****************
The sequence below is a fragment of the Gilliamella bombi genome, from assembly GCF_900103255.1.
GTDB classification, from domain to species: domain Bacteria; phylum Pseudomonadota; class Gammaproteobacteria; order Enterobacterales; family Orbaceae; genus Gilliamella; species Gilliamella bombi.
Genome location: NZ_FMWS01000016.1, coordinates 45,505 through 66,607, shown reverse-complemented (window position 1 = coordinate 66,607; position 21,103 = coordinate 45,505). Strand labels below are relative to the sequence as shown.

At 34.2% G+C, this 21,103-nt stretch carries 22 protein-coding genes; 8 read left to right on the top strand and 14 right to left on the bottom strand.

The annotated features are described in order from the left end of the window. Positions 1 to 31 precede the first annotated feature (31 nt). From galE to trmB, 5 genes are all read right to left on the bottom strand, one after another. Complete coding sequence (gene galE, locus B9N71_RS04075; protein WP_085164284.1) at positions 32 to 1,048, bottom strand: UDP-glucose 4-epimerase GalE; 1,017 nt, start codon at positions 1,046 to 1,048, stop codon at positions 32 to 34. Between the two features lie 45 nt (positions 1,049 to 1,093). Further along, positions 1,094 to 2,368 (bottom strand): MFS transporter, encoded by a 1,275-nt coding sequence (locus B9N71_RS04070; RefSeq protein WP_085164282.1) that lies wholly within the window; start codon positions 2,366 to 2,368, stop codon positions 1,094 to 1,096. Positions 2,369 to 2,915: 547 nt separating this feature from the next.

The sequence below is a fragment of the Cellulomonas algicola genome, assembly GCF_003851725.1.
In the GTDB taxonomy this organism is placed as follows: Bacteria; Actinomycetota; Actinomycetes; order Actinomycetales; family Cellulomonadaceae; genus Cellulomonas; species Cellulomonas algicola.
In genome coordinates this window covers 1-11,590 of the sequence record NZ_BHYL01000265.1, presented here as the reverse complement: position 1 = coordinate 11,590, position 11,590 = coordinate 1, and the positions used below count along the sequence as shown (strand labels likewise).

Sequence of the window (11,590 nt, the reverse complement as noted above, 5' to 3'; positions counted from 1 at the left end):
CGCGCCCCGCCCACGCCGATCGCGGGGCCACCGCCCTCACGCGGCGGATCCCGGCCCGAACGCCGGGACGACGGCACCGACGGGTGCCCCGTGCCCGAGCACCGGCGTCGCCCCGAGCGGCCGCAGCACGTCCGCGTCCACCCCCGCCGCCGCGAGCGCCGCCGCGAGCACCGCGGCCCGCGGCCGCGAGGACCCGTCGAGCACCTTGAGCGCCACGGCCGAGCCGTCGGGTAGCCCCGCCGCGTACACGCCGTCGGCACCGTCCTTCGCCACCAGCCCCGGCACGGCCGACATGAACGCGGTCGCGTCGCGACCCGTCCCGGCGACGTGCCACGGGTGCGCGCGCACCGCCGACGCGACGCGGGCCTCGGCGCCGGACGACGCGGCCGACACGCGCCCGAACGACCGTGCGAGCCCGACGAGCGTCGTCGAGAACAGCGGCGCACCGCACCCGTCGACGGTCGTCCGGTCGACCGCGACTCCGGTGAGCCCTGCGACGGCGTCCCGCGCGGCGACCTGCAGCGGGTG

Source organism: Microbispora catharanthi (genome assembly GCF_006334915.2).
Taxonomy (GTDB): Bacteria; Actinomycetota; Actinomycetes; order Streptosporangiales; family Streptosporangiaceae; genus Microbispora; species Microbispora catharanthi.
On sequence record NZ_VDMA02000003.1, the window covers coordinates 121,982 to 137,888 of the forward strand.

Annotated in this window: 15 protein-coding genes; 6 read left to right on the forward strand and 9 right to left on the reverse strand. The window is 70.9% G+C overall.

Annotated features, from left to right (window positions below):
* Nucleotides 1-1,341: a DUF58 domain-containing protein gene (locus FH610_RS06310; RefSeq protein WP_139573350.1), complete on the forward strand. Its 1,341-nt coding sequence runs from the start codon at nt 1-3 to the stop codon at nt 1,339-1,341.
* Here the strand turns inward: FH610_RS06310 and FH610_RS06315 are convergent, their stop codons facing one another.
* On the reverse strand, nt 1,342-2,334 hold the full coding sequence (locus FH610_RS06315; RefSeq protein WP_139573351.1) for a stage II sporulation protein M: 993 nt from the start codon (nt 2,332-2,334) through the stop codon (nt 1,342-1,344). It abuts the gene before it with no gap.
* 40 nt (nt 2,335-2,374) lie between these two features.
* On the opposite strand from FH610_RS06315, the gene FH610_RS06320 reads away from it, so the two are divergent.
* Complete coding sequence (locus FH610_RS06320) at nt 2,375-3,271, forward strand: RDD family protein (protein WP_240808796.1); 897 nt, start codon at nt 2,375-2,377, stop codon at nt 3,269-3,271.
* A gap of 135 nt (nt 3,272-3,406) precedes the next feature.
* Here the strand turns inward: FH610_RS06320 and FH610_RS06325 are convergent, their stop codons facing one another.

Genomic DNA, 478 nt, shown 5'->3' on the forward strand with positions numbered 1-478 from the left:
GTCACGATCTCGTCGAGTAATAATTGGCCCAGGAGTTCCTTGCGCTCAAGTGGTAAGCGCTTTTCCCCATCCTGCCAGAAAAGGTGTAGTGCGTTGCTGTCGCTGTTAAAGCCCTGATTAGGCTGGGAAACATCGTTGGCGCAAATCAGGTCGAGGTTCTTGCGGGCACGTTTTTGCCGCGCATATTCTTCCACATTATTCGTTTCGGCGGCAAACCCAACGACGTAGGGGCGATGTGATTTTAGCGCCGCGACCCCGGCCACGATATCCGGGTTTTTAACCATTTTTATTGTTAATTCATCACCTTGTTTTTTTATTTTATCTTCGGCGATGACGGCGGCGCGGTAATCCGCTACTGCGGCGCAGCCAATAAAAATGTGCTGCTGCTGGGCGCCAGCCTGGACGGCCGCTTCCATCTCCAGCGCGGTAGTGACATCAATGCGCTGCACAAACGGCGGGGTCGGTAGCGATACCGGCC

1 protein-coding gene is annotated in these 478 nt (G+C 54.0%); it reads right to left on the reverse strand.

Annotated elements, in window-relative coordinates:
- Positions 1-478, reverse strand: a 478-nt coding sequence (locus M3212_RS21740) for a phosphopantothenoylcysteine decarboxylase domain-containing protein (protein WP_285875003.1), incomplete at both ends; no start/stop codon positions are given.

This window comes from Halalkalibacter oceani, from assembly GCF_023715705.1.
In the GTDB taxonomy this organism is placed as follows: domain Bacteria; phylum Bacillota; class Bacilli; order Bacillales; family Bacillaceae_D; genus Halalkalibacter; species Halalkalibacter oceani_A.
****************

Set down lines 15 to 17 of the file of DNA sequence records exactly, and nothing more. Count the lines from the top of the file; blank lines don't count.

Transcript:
Annotated features, from left to right (window positions below):
* Nucleotides 1-1,341: a DUF58 domain-containing protein gene (locus FH610_RS06310; RefSeq protein WP_139573350.1), complete on the forward strand. Its 1,341-nt coding sequence runs from the start codon at nt 1-3 to the stop codon at nt 1,339-1,341.
* Here the strand turns inward: FH610_RS06310 and FH610_RS06315 are convergent, their stop codons facing one another.